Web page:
A funnel chart has a number of uses in presentations. This chart is shaped like a funnel, with the largest section at the top and progressively narrower sections of data that follow. Use a funnel chart to identify steps in a process, illustrate the sales of a product or service, or show data that decreases over time.
Tips for Using a Funnel Chart
- Choose a funnel chart when tracking sales conversions, explaining the recruitment process, or identifying steps in a marketing campaign
- Break your funnel chart into as many sections or steps as needed for clarity.
A pie chart is a circular chart that shows how parts of data relate to the total, as well as each other. Each “pie slice” of data easily tells the reader how much of one data element exists compared to the rest.
Tips for Using a Pie Chart
- Use a pie chart when you have six or fewer categories. The more categories you have, the more difficult it is to distinguish between the pie slices visually.
- Compare data like demographics, budget, market analysis, and more with a pie chart.
Also called an XY plot or a scatter chart, a scatter graph displays values by plotting dots on a grid. A scatter graph can show a positive or negative relationship across a set of data points. Scatter graphs are excellent tools for predicting trends, displaying progress over time, or spotting patterns in customer behavior.
Tips for Using a Scatter Graph
- Add a trend line, also called a line of best fit, to your graph to make clear relationships between data points more visible. If there’s no clear relationship, leave the line out.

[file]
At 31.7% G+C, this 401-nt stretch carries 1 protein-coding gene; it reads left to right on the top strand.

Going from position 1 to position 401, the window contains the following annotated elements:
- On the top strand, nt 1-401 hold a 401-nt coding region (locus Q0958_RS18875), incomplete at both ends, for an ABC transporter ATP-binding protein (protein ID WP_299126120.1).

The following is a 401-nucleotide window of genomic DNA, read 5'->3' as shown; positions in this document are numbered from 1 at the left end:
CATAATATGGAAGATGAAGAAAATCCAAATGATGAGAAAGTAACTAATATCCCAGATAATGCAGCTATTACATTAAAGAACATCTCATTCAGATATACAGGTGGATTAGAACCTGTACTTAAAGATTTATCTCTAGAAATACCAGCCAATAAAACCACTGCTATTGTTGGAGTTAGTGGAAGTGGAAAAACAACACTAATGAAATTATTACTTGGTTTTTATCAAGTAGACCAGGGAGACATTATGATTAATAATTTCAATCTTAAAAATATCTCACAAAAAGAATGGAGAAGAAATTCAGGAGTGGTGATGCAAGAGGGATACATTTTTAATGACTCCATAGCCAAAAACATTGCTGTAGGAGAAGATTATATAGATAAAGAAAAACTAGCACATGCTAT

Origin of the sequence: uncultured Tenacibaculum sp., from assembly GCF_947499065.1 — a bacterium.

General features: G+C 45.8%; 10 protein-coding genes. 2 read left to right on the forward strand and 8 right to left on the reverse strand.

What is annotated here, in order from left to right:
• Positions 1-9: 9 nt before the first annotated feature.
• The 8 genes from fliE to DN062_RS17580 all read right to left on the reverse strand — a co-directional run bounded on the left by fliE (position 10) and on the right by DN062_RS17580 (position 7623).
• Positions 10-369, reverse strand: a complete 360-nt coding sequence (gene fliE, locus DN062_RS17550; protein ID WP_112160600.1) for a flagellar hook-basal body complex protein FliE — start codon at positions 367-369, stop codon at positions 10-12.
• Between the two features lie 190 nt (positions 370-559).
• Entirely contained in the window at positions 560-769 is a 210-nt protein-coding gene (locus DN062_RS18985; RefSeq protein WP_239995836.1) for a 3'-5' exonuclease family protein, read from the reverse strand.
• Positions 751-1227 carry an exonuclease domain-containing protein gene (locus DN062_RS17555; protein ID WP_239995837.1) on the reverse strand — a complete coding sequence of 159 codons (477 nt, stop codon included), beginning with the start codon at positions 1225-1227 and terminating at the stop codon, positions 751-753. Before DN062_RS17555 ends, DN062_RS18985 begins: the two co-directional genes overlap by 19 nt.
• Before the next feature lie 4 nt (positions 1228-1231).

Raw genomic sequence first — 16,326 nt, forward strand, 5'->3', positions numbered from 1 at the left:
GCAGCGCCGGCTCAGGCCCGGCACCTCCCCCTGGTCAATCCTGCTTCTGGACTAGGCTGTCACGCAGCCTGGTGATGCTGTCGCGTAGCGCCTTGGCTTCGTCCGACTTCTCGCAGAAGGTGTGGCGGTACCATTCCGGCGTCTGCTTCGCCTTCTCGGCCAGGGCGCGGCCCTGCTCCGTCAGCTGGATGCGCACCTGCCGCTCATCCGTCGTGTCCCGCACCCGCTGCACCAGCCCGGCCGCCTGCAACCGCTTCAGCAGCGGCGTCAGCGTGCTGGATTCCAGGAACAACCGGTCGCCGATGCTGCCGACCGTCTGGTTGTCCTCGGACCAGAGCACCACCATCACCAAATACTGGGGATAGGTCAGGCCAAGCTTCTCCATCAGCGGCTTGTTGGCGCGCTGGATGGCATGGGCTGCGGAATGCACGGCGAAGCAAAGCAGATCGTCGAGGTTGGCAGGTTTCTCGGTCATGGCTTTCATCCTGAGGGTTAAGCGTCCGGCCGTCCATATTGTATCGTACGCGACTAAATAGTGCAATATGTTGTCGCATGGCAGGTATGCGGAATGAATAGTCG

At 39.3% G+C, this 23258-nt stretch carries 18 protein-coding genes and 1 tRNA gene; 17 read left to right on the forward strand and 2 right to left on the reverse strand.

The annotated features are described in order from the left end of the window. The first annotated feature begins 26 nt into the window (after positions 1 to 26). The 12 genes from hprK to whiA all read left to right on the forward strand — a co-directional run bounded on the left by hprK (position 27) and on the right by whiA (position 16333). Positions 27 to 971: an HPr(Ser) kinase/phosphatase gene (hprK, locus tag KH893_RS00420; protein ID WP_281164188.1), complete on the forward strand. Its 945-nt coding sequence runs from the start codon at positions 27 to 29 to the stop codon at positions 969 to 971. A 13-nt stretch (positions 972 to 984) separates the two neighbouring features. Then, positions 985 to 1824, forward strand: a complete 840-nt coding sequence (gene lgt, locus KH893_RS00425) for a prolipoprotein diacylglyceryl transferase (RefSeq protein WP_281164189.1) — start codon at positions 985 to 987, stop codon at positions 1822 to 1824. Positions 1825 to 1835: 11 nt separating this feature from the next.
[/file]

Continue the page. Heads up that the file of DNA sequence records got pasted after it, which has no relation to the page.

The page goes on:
- Display patterns and large data sets with a scatter graph. However, it’s not the best choice for showing increases or decreases from one data point to another.
Match Your Data to the Right Chart or Graph
Are you still unsure which type of graph or chart to use for the data set you’re trying to present? To pick a suitable format for your data, ask yourself the questions below. While we broke down the top seven graphs and charts to use, we’ve also included even more charts or graphs to choose from, all of which are available on Beautiful.ai.
Do I want to compare individual data sets against the whole?
If so, use:
Do I want to show steps in a process?
If so, use:
Do I need to identify patterns or trends over time?
If so, use:
- Scatter graphs
- Line charts
- Bar graphs
- XY plots
Do I need to do all of the above?
If you need to compare certain data sets against each other, track data over time, or show steps, you need multiple charts and graphs. You can add any of these with one simple click to our Beautiful.ai presentation decks, making it faster and easier than ever to tell your data’s story visually.
Present Your Data Easily… with Beautiful.ai
Once you understand your reasons for needing a graph or chart, you’ll be able to choose the best one for your next presentation. When you’re ready to start formatting your data and building your presentation, let Beautiful.ai help. You can create beautiful, engaging presentations with any type of bar or graph in mere minutes — no heavy design work or experience required. Get started with Beautiful.ai today!